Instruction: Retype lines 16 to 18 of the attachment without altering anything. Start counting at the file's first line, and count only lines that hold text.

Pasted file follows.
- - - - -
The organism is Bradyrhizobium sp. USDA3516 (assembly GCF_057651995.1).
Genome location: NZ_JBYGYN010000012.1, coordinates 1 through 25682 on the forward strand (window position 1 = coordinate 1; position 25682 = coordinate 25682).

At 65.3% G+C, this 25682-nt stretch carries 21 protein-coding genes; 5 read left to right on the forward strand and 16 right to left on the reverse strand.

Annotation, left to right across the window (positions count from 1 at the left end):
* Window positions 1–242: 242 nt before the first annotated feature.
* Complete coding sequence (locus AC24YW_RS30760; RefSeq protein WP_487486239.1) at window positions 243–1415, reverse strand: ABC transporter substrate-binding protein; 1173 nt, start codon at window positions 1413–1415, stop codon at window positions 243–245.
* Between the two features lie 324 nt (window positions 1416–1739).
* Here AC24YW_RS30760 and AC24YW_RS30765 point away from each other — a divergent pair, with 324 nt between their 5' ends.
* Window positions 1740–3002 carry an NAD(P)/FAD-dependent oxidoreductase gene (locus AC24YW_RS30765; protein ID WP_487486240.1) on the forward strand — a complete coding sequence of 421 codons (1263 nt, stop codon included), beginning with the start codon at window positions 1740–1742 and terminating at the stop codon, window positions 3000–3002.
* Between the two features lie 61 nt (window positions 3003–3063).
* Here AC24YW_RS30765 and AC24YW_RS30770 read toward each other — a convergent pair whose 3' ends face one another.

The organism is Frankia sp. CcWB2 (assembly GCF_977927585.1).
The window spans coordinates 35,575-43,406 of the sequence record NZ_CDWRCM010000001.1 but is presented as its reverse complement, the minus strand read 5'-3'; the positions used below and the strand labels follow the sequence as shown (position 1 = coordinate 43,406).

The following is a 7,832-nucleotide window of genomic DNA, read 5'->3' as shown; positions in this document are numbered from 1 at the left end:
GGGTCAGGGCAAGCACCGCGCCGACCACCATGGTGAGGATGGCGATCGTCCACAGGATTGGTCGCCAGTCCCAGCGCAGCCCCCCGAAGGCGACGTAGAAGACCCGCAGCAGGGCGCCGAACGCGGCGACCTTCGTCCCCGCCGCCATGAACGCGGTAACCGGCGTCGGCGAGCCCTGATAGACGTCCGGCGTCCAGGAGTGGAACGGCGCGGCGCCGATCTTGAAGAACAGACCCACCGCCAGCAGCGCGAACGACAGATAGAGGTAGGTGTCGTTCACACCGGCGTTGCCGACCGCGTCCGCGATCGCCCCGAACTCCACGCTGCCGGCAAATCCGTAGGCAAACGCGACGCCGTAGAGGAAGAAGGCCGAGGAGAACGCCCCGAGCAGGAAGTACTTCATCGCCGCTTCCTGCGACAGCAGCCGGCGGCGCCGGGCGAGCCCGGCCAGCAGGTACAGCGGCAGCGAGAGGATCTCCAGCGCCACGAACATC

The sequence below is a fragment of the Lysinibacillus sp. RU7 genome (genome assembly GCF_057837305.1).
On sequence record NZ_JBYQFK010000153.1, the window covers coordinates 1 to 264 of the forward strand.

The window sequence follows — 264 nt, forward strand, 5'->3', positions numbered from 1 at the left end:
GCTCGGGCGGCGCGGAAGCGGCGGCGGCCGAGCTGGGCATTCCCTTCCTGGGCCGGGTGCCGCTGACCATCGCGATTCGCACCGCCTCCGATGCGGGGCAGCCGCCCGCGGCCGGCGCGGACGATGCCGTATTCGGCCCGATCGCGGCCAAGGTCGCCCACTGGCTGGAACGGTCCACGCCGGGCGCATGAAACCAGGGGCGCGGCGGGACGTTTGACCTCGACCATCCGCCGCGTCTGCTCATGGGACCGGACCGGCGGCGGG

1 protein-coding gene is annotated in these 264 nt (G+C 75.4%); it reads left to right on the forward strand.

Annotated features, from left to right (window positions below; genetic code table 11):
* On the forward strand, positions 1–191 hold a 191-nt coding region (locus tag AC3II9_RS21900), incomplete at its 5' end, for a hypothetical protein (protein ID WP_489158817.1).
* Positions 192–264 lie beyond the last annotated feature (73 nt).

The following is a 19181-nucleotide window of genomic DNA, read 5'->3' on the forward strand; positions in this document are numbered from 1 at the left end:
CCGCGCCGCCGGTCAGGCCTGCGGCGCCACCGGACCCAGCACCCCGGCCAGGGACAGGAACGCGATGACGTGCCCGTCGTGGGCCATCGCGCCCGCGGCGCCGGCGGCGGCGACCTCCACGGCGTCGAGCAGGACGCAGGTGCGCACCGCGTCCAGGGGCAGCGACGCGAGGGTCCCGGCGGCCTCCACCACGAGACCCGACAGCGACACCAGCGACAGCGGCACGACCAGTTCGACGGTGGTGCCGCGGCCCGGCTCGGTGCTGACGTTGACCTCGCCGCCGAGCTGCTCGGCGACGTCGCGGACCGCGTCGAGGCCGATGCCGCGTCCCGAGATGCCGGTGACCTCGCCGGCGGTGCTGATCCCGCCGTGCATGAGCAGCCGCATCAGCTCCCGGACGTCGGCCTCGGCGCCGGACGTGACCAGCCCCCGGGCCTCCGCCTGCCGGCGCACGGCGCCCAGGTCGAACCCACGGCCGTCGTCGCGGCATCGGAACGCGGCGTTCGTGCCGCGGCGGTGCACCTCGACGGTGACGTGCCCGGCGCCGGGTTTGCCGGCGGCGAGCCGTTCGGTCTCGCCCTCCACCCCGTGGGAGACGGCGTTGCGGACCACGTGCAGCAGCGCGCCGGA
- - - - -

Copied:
The sequence below is a fragment of the Lysinibacillus sp. RU7 genome (genome assembly GCF_057837305.1).
On sequence record NZ_JBYQFK010000153.1, the window covers coordinates 1 to 264 of the forward strand.

The window sequence follows — 264 nt, forward strand, 5'->3', positions numbered from 1 at the left end: